Entertaining Tips for 75.4 Million Millennials

My love for entertaining began during my early years as young nurse in Boston, Los Angeles and Washington DC. I loved entertaining friends by creating thoughtful buffets on a very tight budget!  I quickly learned some very basic rules.

Tip #1 “Keep it simple until you gain confidence!” 

My very first soiree was a cheese quesadilla buffet in LA, at which I served one drink, a Tequila Sunrise.  Just imagine 24 year olds drinking tequila in the guise of a pretty red and orange drink sliding down so refreshingly!  My friends enjoyed returning time and time again for the exact same buffet, albeit with minor tweaks and subtle additions, as I grew more confident and as budget would allow. I laugh when I think back, that even as a 24 year old, I had daisies on my table seven days a week, regardless of whether or not I could afford them!  I would eat Kraft’s cheese macaroni if I had to, but I would never sacrifice my bouquet of daisies! (Age 24)

Tip #2 “The power of improvising!”  

The menu selection for one of the very first dinner parties we hosted in Washington DC as a couple, called for stuffing a chicken under the skin with “pate’de foie gras”.  I trotted across the city to a gourmet shop on my way to the hospital to purchase this ingredient I had never heard of.  When I went to pay for the Foie Gras, I practically fainted when the clerk told me it cost $50, Needless to say, I couldn’t buy it because I only had $5!  Uh, oh! Fois gras taste with a Spam budget!  The clerk suggested I substitute chicken pate’.  No one knew the difference, and it was absolutely delicious. The bigger picture was that the chicken was stuffed under the skin! (Age 27)

Tip #3 “Go with the flow!”  

My husband spent an hour creating an Italian buffet centerpiece by artfully carving a super large heirloom tomato and stuffing it with 25 carefully rolled sardines, intertwined with a parsley mixture. Our piece of art was immediately scooped up and eaten in its entirety by the first guest who arrived, before any of the other 30 guests walked in the door!  Stunned, I thought quickly and substituted a couple of artichokes from the kitchen to fill the hole that was left on the platter. It looked beautiful. I learned how to “resuscitate” the art of the platter! And there began my journey to figuring out how to “make it nice” and how to “make the ordinary extraordinary”.  And ps, did I mention that that guest ended up asking for water for the rest of the night?!  (Age 29)

Tip #4, “Think ahead!” 

How many times, have I selected a menu and shopped for the ingredients, only to realize while cooking, that I didn’t have a zester or the double boiler?  Or, I’ve selected a menu that requires three of the same pans when I’ve only had one. Or, ..here’s a good one…….loaded the cookie sheets up with six lobsters only to realize that they don’t fit into the oven and you can’t cook them all at once! Plan your menu, then take kitchen inventory.  You may not always be cooking at home!  If you don’t have the right cooking equipment wherever you are, change your menu. Your wallet will thank you!  (I still do this!) (Age EVERY!)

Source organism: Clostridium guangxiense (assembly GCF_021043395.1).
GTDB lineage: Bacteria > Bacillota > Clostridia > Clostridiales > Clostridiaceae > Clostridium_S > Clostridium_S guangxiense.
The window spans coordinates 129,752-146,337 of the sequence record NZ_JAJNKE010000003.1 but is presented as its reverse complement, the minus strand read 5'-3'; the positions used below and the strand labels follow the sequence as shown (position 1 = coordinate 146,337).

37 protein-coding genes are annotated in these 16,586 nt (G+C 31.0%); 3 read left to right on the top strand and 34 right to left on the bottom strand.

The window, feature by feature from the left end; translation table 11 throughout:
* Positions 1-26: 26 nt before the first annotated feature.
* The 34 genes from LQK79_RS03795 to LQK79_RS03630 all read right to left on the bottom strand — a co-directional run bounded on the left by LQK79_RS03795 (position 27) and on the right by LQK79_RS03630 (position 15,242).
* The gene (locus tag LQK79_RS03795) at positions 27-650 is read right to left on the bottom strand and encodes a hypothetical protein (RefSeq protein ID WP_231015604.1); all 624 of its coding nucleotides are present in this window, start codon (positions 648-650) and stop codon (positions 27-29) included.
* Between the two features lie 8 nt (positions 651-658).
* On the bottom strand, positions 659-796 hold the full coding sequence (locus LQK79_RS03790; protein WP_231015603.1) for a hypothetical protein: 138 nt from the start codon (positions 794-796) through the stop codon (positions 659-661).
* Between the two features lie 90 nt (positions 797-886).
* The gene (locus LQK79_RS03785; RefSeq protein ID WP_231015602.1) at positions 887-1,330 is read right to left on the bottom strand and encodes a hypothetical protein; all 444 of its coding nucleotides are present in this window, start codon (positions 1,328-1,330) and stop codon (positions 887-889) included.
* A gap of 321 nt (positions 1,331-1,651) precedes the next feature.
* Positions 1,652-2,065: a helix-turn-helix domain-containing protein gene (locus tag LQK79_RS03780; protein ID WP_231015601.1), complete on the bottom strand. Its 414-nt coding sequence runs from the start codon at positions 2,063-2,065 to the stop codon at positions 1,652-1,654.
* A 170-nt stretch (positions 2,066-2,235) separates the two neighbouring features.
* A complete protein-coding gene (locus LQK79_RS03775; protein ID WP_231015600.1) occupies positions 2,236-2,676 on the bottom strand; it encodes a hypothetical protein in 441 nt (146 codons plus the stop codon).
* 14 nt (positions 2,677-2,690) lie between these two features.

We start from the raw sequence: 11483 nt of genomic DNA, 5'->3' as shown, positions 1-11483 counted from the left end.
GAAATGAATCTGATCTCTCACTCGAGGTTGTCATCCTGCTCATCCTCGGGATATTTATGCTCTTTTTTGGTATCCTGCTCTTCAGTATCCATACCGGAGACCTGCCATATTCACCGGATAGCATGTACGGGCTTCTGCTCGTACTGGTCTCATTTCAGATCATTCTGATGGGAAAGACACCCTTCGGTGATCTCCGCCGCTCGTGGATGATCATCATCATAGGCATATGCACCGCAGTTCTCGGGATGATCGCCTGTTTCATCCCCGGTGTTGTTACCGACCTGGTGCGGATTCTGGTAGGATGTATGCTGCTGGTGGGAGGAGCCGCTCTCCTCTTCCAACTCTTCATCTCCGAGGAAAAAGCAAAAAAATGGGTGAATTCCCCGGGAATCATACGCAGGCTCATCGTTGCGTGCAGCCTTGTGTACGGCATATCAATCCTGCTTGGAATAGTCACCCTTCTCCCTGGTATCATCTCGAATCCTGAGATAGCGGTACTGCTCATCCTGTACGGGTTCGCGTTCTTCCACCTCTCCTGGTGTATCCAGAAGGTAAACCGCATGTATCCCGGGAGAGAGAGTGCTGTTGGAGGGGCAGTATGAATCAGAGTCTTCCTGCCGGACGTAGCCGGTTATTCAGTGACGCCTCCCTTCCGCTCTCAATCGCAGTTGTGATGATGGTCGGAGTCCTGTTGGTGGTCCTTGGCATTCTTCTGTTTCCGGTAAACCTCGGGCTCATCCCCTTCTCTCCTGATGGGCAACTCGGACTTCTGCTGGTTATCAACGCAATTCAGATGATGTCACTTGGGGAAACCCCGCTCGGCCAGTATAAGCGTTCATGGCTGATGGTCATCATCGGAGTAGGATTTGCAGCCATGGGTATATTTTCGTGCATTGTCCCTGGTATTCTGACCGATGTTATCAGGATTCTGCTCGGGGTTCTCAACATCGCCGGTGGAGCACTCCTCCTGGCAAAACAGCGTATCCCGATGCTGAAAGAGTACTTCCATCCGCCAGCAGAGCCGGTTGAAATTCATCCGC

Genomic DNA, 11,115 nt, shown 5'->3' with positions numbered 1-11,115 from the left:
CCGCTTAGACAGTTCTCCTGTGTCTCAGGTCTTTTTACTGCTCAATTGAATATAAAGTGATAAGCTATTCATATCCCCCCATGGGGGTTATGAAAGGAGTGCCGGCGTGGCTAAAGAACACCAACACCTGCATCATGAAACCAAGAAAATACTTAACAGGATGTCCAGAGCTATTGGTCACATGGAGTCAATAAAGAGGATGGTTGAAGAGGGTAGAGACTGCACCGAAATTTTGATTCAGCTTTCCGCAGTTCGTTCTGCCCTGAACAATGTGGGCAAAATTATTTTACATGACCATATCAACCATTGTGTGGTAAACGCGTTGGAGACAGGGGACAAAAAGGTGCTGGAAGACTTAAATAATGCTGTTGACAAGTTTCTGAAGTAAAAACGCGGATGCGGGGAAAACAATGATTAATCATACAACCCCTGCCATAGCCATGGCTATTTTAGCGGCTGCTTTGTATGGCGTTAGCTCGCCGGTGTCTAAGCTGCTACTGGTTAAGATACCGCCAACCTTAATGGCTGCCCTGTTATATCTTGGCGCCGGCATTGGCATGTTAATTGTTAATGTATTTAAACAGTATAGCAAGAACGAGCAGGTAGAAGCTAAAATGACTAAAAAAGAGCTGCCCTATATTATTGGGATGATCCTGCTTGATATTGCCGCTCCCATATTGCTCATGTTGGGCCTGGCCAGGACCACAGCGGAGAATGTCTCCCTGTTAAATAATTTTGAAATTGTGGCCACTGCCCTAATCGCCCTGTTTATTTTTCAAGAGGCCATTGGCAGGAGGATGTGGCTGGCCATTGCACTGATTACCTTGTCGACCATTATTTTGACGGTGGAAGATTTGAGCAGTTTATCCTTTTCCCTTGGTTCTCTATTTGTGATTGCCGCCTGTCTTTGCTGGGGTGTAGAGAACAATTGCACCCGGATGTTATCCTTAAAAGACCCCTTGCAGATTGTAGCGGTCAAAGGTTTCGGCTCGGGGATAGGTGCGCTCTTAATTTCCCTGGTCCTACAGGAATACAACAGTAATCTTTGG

Tip #5, “Minor Disasters may not always be averted!”  

I was invited to work as a crew member on a dinner party at the home of Martha Stewart, our then neighbor, for 800 guests.  Before I could blink, I found myself in the position of Co-Chairperson of table and tent design. Martha had just partnered with K-Mart and wanted to use her baby blue and white striped sheets as tablecloths.  She had the mill send over bolts of fabric for my committee of 13 to turn into 88 tablecloths.  The day before the event, she asked that we try a couple of cloths on the tables to see how they looked.  I said I didn’t think it was a good idea because it was raining and I was worried these freshly steam-ironed cloths would wilt. Nonetheless, she wanted to see them on.  As my friend and I lay one cloth, then another, carefully on the tables, Martha’s kitty jumped up and ran from one table to another with muddy feet.  The tablecloths came home to be redone, the sun came out the next day and the fundraiser was a huge success.  The party was beyond gorgeous, in all of its blue & white finery, exploding with the simplicity and complexity of gorgeous green topiaries and ivy wrapped tent poles. I learned that minor disasters may not always be averted but certainly can be remedied.  BUT, that it’s always a good idea to have everything ready well in advance (Age 38)

Tip #6, “Always be prepared with back up linens!”  

We had a black tie New Year’s Eve dinner party for 10.  I set each place setting with its own votive and had votives scattered around the table on mirrors. Twenty-four white and silver balloons hugged the crystal chandelier, with cascading ribbons weaved in and out of the flowers and place settings.  At midnight we all stood up and exuberantly exploded our celebratory New Year's poppers!  In a nano-second, the streamers turned into a million little fires which worked their way up ALL of the balloon ribbons en route to the chandelier!.  Stunned, everyone pick up their champagne and every other liquid, and tossed it at the ribbons until the fires were doused! YES, that actually happened.  Everyone was given more champagne and escorted to the living room while the table was reset with freshly ironed white linens which I just happened to have in the drawer.  They returned. The entrée was served, and the party continued into the wee hours of the morning……Maybe this needs to be about safety instead of linens, but I’m pretty sure we all got that… ( Age 34)